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Research into the North East Offshore Wind Supply Chain reveals jobs opportunity

In conversation with Andrew Clark, Energy Lead at the North East LEP

A study commissioned by the North East LEP, and delivered by Cambridge Econometrics and Element Energy, has reinforced a major employment opportunity in the offshore wind sector.  Andrew Clark, Energy Lead at the North East LEP talks about how the findings highlight an opportunity for the North East to take a lead role in delivering national clean growth ambitions and to create more and better jobs for our region.:

What was the aim of the study?

We already know that the North East is a major global hub for the offshore energy and subsea sectors, with world leading supply chain expertise for example in subsea engineering, design, and fabrication of components such as turbine foundations, pipelines and umbilicals. We also have world-class skills and innovation capabilities, and excellent infrastructure.

We wanted to delve deeper into that area, to understand the scale of the role the region can play in delivery of the Offshore Wind Sector Deal, which was launched last year. The aim was also to set out a series of recommendations which will help inform how we further develop our regional cluster to best capitalise on the opportunities identified.

How was the study approached?

Engagement was at the core of this study, with contributions from key regional, national and international stakeholders in the sector and in the UK offshore wind project pipeline. With expert input the study assessed the existing strengths and capabilities of the North East sector, in the context of the existing UK and exports markets.

It then set out the national opportunity articulated as part of the sector deal, specifically in terms of employment and GVA growth based on the current and planned UK project pipeline. This was set out across all the major stages of wind farm development.

Using this information, we determined how much of this national job creation and GVA growth could be secured in the North East in the coming years, building on our existing capabilities. We explored several scenarios for growth in which different assumptions were tested in terms of the region’s future contribution in the UK domestic market, and international export markets.

What does the study tell us?

The study confirmed we should be hugely ambitious in this sector as a region, with a significant economic opportunity for the North East to create more and better jobs and build on its current position as a major global hub for offshore wind.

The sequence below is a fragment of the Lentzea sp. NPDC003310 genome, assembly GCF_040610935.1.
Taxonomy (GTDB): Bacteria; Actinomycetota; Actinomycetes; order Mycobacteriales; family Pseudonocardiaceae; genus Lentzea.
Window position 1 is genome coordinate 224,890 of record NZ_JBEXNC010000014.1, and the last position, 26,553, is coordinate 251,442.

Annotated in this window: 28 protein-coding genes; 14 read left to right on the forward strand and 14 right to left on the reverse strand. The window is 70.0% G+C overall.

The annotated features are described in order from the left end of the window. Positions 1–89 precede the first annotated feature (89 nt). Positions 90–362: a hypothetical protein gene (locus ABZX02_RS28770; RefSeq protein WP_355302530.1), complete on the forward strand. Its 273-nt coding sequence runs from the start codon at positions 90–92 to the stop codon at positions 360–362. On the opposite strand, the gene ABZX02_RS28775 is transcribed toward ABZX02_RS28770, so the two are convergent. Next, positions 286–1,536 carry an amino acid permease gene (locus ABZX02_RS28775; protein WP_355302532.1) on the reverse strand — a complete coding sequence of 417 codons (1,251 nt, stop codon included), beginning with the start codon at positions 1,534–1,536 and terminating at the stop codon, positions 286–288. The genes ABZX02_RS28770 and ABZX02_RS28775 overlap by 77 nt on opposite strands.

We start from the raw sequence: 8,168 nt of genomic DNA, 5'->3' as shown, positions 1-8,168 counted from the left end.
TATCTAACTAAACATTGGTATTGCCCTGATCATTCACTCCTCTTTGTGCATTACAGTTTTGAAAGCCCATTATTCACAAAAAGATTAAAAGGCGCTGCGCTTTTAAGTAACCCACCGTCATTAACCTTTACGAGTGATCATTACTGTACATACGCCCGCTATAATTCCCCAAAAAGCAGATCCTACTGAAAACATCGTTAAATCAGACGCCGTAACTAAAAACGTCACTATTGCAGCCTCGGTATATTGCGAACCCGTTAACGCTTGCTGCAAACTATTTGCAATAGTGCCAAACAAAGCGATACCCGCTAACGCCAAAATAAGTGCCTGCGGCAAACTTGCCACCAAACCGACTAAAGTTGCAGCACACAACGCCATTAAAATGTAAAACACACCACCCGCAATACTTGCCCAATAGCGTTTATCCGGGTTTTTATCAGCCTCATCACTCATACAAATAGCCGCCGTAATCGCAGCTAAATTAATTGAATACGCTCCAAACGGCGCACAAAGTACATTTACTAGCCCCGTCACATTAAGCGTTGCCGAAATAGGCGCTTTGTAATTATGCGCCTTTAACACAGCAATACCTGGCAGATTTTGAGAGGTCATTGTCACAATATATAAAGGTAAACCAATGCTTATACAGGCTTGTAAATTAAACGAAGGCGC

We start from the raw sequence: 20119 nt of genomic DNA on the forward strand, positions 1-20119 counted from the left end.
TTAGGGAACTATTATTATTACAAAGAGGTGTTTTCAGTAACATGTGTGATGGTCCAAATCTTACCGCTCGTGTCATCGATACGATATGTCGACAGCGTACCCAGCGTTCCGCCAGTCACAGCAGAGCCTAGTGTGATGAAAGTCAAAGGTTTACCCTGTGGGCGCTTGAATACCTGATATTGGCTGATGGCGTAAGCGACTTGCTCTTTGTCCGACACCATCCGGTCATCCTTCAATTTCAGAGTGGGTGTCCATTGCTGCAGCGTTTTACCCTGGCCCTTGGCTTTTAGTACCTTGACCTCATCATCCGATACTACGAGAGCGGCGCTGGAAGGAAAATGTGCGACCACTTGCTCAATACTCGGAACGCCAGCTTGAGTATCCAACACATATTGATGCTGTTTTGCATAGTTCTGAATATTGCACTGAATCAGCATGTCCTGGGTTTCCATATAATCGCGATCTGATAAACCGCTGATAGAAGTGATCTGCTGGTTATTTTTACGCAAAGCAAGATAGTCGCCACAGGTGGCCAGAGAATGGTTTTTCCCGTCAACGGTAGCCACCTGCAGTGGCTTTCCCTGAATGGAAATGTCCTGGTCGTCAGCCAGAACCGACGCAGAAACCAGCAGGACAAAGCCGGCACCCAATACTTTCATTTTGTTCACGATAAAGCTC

The study highlights that the total number of jobs created in and supported by the supply chain for offshore wind could reach 8,600 in the North East by 2025. This includes playing a significant national role in terms of the total numbers of jobs within direct sector supply chains, with growth being supported through the national offshore wind sector deal.

Even in a business as usual case, where the region does not increase any further market share, the direct supply chain could reach 3,500 jobs by 2025 representing up to £140m in GVA a growth of 150%.

However, with further strategic development, such as securing a greater share of the operations and maintenance market and specifically developing a wind turbine component supply chain locally, the number of jobs existing in the direct supply chain of the sector could reach 4,600 jobs and generate up to £180m in GVA.

Furthermore, an additional 3,000 – 4,000 jobs could be supported by the offshore wind sector through indirect supply chains and other economic impacts within the region.

Plus, an additional 2,000 – 3,000 jobs could be supported in the rest of the UK as a result of increased activity in the North East’s offshore wind sector

This clearly represents a huge opportunity for the region, demonstrating the central role the North East is already playing in delivering national growth in the sector, and how we can build on this even further.

What’s next?

To help us understand how to drive this level of ambition, the study also presented several strategic recommendations, including around skills and innovation programmes to future proof the sector, coordinating activity across partners, targeting an export offer to key markets, and supporting development of our infrastructure and supply chain.

The North East LEP will continue to work with Energi Coast, the North East’s offshore wind cluster, to work through the findings to help shape cluster development work with sector partners across the North East and Tees Valley.

Read an executive summary of the study. 

For more information on the findings of the study, please contact [email protected].